Regardless of the method for determining the machine’s intent to lie or not lie, the conclusion imparted by the machine has a probability of being correct or incorrect, and that is a much meaner beast to estimate. In reality, either physicist would assume the sun was not going nova, and the problem would become:
Is the machine (a) lying, (b) inaccurate, or (c) both?

3. Pete says:

Thanks for the post, a nice example.

4. Okay, but… You can be a frequentist but still use bayes theorem. Bayesians treat unknown fixed variables as random variables pulled from a distribution of one’s beliefs, whereas frequentists treat them as, well, fixed. There are benefits on both sides. But this example has little to do with that. It has to do with using Bayes Theorem vs. being silly!

Just because Bayes Theorem is called Bayes Theorem doesn’t mean frequentists are stupid and can’t use it when it’s clearly the right thing to do! Bayesian Statistics ≠ Bayes Theorem. Frequentism includes Bayes Theorem.

5. Priors can come from physical knowledge, as bayesrules says, or they can be based upon some frequentist estimate, or different algorithm. The key insight of Bayesian inference is the commitment to updating by data. Start with a “bad prior”, take enough data, and the prior rapidly becomes irrelevant. No doubt there are some likelihood models where this does not work well, where the prior dominates, but inference depends upon that likelihood model and if it’s lousy, you’re stuck with the prior.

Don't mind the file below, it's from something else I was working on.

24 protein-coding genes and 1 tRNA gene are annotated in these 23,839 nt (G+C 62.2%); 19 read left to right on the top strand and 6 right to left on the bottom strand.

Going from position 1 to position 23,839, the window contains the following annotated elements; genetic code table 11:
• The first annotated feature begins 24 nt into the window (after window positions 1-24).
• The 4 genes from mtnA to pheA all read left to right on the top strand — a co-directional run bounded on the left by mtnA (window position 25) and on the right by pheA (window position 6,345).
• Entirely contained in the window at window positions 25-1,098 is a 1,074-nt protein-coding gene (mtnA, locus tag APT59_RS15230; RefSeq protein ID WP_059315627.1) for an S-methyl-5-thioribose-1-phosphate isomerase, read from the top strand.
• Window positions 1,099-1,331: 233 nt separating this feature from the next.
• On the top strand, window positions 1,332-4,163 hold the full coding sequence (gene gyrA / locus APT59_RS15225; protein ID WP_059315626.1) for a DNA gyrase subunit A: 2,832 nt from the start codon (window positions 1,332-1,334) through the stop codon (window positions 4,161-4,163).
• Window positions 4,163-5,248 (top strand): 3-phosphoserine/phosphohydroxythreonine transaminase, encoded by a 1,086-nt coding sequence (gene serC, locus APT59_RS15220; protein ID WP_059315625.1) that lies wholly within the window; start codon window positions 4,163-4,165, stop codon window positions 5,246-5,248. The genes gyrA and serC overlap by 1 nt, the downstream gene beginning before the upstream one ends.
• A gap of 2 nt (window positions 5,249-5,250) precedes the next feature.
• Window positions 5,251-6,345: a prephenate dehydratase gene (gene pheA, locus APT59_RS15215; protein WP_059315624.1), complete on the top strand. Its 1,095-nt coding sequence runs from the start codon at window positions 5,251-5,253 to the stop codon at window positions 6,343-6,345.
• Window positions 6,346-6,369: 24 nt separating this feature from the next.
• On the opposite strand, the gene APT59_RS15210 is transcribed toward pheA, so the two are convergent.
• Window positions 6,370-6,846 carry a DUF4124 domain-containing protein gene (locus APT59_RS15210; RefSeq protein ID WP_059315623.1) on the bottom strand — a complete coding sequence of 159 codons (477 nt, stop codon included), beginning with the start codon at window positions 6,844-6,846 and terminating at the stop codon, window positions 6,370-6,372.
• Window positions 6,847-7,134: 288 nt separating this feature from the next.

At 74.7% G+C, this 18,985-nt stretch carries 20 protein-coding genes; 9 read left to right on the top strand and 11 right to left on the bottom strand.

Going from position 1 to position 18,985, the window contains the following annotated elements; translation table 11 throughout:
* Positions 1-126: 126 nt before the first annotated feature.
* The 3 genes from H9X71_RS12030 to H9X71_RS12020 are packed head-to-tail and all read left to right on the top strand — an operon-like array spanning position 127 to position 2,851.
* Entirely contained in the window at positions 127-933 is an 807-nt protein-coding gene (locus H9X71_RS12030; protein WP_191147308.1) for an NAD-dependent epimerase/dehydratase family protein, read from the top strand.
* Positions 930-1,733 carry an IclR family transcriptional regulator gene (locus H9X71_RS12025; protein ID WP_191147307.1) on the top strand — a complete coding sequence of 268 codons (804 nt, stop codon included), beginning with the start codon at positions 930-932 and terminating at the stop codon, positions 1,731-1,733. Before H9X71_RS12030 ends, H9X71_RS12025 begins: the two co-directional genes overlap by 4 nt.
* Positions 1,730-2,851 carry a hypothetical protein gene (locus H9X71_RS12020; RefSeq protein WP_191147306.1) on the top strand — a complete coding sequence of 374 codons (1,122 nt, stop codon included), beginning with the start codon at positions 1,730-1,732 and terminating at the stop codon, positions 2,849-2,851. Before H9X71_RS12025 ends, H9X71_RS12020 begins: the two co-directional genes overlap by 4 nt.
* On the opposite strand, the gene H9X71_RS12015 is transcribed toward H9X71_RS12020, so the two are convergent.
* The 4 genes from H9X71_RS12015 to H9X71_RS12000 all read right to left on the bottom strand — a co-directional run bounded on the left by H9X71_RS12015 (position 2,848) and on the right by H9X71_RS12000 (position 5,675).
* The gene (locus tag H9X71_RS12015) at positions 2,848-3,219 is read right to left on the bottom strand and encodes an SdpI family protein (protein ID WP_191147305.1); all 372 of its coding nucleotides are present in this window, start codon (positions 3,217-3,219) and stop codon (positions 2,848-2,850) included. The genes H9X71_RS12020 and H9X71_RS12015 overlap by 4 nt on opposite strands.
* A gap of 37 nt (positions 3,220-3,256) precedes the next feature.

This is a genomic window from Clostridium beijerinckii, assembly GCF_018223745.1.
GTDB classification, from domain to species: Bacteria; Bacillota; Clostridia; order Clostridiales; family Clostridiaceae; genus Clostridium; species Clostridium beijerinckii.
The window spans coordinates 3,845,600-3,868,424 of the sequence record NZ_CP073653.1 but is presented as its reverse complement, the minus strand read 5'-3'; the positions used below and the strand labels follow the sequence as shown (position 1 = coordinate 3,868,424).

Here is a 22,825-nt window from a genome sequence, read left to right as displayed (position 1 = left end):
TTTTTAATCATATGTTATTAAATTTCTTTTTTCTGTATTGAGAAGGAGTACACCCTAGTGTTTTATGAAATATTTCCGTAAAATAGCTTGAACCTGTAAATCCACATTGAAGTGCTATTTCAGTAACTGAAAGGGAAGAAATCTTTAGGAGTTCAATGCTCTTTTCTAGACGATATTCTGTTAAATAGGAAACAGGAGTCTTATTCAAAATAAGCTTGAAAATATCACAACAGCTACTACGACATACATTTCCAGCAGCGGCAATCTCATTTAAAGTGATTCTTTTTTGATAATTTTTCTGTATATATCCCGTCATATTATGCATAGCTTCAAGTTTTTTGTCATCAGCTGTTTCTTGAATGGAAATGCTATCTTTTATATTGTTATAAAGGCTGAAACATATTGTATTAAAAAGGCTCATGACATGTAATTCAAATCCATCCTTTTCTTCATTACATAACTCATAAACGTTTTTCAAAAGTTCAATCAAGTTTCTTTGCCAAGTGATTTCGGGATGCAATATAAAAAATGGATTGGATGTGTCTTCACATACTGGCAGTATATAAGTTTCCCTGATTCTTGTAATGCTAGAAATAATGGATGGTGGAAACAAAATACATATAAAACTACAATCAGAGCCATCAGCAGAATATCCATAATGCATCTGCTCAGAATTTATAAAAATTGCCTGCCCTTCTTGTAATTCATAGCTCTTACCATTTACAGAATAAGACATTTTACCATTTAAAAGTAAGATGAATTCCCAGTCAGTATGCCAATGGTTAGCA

6. The problem here is that the p-value for this problem is not 1/36. Notice that, we have the following two hypotheses, namely

H0: The Sun didn’t explode,
H1: The Sun exploded.

Then,

p-value = P(“the machine returns yes”, when the Sun didn’t explode).

Now, note that the event

“the machine returns yes”

is equivalent to

“the neutrino detector measures the Sun exploding AND tells the true result” OR “the neutrino detector does not measure the Sun exploding AND lies to us”.

Assuming that the dice throwing is independent of the neutrino detector measurement, we can compute the p-value. First define:

p0 = P(“the neutrino detector measures the Sun exploding”, when the Sun didn’t explode),

then the p-value is

p-value = p0*35/36 + (1-p0)*1/36

=> p-value = (1/36)*(35*p0 + 1 – p0)

=> p-value = (1/36)*(1+34*p0).

If p0 = 0, then we are considering that the detector machine will never measure that “the Sun just exploded”. The value p0 is obviously incomputable, therefore, a classical statistician that knows how to compute a p-value would never say that the Sun just exploded. By the way, the cartoon is funny.

• Moreover, this test is inadmissible since it is based on an ancillary statistic.

What we have to keep in mind is that the classical modeling is so vast* and full of possibilities that many types of bizarre conclusions can arise when we are not concerned about optimal properties. We could restrict ourselves only to tests based on the likelihood ratio statistics or other optimal procedure.

Notice that, Bayesians use the likelihood function and, in addition, represent prior information by probability distributions, so the set of possibilities to build a test is restrict. On the other hand, classical statisticians also have the option of using the likelihood function (but is not mandatory), they implicitly represent prior information by possibility distributions, so the set of possibilities to build a test is sensibly bigger than the Bayesian procedure.

*We can model by using likelihoods, pseudo-likelihoods, matching moments, estimating equations and so forth.